Using IRAC: identify the important question (Issue), decide what law you need to

Using IRAC: identify the important question (Issue), decide what law you need to decide that Issue (Rule), apply the Rule to your facts (Analysis), and reach a Conclusion, either agreeing with the court of not, as you choose.(Please see attachments)
Example:
Citation: PGA TOUR, Inc. v. Martin, 532 U.S. 661 (2001)
Plaintiff is Casey Martin, an individual (Martin)
Defendant is PGA TOUR, Inc., a nonprofit corporation (PGA)
Facts: Martin, who is a disabled golfer (atrophied right leg), sued the PGA under the ADA after it refused to allow him to use a golf cart, claiming that “walking is a substantive rule of competition.”
Issue: Does the ADA apply and, if so, does it require the accommodation requested (use of a golf cart)?
Rule: The relevant law states that:
1. The ADA applies to “public accommodations.”
2. The ADA applies to disabled individuals.
3. The ADA requires an accommodation for disability, if any exists.
4. Any accommodation must be reasonable.
Analysis:
1. Golf courses are “public accommodations.” They are generally open to the public (and fall into one of the 12 categories listed in the ADA).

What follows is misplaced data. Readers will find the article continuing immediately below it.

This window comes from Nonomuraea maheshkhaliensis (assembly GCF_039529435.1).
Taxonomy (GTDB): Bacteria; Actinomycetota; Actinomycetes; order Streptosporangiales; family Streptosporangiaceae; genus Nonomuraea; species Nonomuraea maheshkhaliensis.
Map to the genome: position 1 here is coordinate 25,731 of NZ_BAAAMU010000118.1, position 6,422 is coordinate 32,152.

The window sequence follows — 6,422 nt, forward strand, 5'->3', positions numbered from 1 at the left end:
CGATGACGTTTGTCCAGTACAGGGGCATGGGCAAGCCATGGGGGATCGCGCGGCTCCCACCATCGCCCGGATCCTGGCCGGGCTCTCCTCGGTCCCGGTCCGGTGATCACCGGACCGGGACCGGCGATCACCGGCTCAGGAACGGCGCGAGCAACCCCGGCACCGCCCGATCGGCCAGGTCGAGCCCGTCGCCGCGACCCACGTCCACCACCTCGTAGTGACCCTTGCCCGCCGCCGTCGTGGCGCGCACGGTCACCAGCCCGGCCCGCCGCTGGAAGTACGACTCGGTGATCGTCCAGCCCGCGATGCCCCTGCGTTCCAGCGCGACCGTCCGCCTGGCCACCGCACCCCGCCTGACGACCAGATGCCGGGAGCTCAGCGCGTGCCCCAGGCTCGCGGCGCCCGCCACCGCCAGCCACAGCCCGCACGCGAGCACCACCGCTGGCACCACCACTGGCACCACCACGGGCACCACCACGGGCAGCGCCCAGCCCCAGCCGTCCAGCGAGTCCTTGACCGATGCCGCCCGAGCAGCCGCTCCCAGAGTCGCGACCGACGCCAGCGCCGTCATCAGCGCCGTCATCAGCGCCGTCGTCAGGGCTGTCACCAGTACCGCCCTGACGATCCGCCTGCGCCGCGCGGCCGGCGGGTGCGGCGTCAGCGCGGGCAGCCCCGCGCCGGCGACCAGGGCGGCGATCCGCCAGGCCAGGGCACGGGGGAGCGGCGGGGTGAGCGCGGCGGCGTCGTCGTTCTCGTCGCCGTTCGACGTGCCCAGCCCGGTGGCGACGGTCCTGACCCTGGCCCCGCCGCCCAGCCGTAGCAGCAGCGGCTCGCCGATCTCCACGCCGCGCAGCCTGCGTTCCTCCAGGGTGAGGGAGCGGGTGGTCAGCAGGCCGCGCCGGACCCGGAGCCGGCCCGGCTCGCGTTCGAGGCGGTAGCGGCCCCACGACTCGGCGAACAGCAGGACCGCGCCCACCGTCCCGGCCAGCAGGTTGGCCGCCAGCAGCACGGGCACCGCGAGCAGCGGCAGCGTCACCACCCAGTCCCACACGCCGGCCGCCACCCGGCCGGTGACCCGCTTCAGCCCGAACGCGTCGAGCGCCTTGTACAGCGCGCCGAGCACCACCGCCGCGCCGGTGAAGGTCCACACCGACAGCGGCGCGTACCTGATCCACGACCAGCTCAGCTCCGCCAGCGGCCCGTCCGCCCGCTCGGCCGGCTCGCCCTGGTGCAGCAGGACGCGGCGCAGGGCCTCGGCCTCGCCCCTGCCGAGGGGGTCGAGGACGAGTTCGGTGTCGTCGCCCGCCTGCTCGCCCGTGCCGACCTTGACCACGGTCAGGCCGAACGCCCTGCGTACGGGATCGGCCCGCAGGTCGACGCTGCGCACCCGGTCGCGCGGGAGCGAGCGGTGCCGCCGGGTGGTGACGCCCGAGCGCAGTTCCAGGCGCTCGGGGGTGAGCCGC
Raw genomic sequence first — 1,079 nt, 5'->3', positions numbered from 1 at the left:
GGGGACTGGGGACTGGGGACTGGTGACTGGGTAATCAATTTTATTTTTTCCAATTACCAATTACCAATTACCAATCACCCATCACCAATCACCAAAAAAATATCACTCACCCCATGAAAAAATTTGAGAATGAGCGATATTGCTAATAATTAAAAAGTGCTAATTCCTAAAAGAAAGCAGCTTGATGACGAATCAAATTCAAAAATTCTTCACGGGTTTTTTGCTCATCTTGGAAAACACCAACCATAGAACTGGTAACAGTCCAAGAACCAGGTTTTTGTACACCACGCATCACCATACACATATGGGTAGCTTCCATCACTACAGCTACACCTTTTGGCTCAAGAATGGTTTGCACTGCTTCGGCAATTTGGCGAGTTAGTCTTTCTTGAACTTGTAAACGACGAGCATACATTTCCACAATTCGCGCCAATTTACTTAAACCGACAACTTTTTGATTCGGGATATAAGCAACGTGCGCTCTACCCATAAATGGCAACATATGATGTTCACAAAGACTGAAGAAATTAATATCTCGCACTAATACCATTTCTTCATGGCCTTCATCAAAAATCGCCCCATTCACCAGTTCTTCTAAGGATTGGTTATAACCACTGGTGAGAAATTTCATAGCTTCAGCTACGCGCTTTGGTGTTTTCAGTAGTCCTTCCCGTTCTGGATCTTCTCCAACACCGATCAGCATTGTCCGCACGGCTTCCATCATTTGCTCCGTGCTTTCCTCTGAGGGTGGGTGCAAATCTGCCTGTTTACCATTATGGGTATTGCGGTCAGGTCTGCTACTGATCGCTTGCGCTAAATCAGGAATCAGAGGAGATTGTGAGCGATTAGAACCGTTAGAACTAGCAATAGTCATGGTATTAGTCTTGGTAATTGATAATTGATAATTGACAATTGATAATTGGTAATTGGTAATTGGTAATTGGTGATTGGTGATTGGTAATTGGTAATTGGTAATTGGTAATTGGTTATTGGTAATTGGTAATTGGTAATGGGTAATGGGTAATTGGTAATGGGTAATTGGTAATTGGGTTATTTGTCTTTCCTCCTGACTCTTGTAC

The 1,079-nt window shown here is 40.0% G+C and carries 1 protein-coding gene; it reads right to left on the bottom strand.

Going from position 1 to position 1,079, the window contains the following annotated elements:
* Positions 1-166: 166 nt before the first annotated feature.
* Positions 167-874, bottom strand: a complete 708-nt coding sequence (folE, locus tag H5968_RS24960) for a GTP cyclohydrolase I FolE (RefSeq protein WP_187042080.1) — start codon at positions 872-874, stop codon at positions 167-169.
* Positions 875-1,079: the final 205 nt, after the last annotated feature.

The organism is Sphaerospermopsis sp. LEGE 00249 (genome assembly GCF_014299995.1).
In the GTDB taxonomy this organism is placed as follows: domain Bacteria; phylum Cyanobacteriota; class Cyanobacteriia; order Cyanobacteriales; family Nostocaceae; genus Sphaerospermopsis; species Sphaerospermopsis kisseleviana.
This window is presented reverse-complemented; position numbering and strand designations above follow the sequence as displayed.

2. Martin was disabled. He had a physical impairment (that substantially limits a major life activity, namely, walking).
3. Several accommodations exist, including the requested accommodation. The PGA could: allow the use of a cart (as requested), give Martin a handicap, shorten the golf course, or skip the 18th hole.
4. The use of a cart is reasonable because the “walking rule” is peripheral and not a fundamental part of golf; and the purpose of the rule (fatigue) will not be compromised, because Martin’s disability already fatigues him.
Conclusion: The ADA applies and requires the PGA to allow Martin to use a golf cart.

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